Back when there were a handful of channels, interactions between customers and brands were relatively simple. Today, by contrast, more than half of all customers move through three or more channels to complete a single task.

“We have a treasure trove of data—it’s highly valuable.”

To open a bank account today, for instance, a typical customer embarks on a multichannel journey: researching online, downloading an application

speaking to a call center agent, linking brokerage accounts, visiting a branch, and installing the bank’s mobile app. Those steps leave a long and complex digital trail. That multi channel complexity, combined with the scale of the data, U.S. companies store at least 150 terabytes of it, makes divining insights into customer behaviors a serious challenge.

Parsing this data, however, is critical to improving the customer experience and growing your business. In our view, the most productive way to get there is not by fixing individual touch points but by improving the entire customer journey. So not just marketing to potential customers but using the data to improve the customer experience. Analysing the drop off points in the customer experience can lead to better retention and loyalty. When a customer can not find and answer or has too many blocks in the road these need to be removed, but first they have to be identified.

To put big data to work in improving the customer journeys, companies should keep three things in mind:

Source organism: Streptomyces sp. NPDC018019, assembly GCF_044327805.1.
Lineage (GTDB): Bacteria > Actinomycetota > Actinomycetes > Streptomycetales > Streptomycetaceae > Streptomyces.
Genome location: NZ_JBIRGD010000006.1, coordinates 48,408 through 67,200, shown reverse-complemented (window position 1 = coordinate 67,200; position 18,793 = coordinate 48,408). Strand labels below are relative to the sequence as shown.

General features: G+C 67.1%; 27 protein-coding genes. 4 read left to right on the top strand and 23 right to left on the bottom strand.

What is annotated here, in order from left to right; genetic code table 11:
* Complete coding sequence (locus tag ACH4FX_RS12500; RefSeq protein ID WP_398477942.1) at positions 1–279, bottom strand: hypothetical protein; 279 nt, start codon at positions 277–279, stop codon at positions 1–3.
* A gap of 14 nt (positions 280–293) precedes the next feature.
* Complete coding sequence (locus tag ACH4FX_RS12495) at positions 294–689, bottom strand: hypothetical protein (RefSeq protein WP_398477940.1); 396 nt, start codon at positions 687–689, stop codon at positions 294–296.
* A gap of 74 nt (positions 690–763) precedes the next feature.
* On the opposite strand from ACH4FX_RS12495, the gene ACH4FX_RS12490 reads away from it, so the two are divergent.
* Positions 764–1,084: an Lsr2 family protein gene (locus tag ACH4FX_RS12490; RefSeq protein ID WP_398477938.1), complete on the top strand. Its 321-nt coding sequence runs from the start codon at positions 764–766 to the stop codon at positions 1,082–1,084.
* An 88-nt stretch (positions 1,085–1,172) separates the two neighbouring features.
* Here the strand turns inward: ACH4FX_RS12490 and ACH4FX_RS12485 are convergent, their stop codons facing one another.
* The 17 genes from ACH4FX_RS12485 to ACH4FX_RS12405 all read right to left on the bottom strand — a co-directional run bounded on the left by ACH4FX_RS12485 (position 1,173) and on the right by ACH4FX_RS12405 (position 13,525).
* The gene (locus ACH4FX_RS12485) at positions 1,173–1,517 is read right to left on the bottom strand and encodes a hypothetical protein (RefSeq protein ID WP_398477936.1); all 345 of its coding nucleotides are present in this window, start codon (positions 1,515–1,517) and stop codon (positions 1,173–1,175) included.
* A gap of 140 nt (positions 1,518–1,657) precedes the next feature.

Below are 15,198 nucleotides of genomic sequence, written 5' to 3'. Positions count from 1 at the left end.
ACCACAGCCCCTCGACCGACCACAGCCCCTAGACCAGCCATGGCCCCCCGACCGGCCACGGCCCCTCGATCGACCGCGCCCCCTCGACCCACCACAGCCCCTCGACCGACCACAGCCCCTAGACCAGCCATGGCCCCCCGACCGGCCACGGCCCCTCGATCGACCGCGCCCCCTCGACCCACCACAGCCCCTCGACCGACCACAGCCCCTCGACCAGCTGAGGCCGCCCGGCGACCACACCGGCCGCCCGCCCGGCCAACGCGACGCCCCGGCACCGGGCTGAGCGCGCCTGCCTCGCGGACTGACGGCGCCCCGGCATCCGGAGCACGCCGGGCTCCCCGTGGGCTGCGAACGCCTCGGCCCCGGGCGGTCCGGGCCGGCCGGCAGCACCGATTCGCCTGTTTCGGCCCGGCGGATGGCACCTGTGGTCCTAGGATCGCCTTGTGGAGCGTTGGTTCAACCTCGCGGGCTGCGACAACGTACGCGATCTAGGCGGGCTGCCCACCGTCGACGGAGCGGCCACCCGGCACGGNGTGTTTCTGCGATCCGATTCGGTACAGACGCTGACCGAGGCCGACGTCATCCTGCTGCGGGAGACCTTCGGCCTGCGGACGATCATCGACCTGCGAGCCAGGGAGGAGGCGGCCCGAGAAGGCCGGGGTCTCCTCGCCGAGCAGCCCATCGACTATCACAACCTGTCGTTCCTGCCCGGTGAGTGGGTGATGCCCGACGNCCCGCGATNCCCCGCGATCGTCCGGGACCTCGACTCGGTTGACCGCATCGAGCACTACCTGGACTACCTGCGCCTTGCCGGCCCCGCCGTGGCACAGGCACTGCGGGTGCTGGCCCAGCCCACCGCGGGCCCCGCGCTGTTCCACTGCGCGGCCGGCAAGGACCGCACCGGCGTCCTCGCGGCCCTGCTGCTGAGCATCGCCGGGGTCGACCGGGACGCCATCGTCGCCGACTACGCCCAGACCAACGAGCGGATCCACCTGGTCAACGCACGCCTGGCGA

1. Focus on the top journeys.

Companies may feel they need to study all the bits and bytes available to them. Our analysis across industries shows, however, that three to five journeys matter most to customers and the bottom line. They generally include some combination of sales and onboarding; narrowing the focus to those journeys allows companies to cut through the data clutter and prioritize.

For instance, a cable television player used advanced data analysis of multichannel customer behaviors to focus on where drop offs in the journey occurred in two journeys—onboarding and problem resolution—to address nagging customer retention and loyalty issues. The data team helped them identify key service troublespots and ways to improve the onboarding process. Those insights

Companies often hesitate to take action for fear their data is missing or a mess. In our experience, however, successful organizations tend not to overthink all the details and instead just roll up sleeves and get to work. Most companies, in fact, already have the data they need. The challenge is pulling the data together.

“If we can unlock the value of all our data, we will have a wholly new revenue stream.”

2. Figure Out Where Data is Stored

Companies need to figure out where that data is stored, and what it takes to extract and aggregate it so they can understand the customer journey across multiple touch points. Since data often lives in systems managed by various functions, bring the necessary operations, IT, in-store sales, and marketing people together to identify the touchpoints. Track performance from the outset, mistakes and all, since that experience helps teams test, refine, and learn and ultimately accelerate the benefits.

“Hedge funds will love our data—they will buy practically any set of data that might give them a potential edge.”

3. Focus on analytics, not reporting.

Companies tend to focus on generating reports from their data about what has happened. Much greater value, however, comes from analyzing data to pinpoint cause and effect and make predictions.

Big data harbors big opportunities to improve customer journeys and value. What it requires is a commitment to focus on what really matters.

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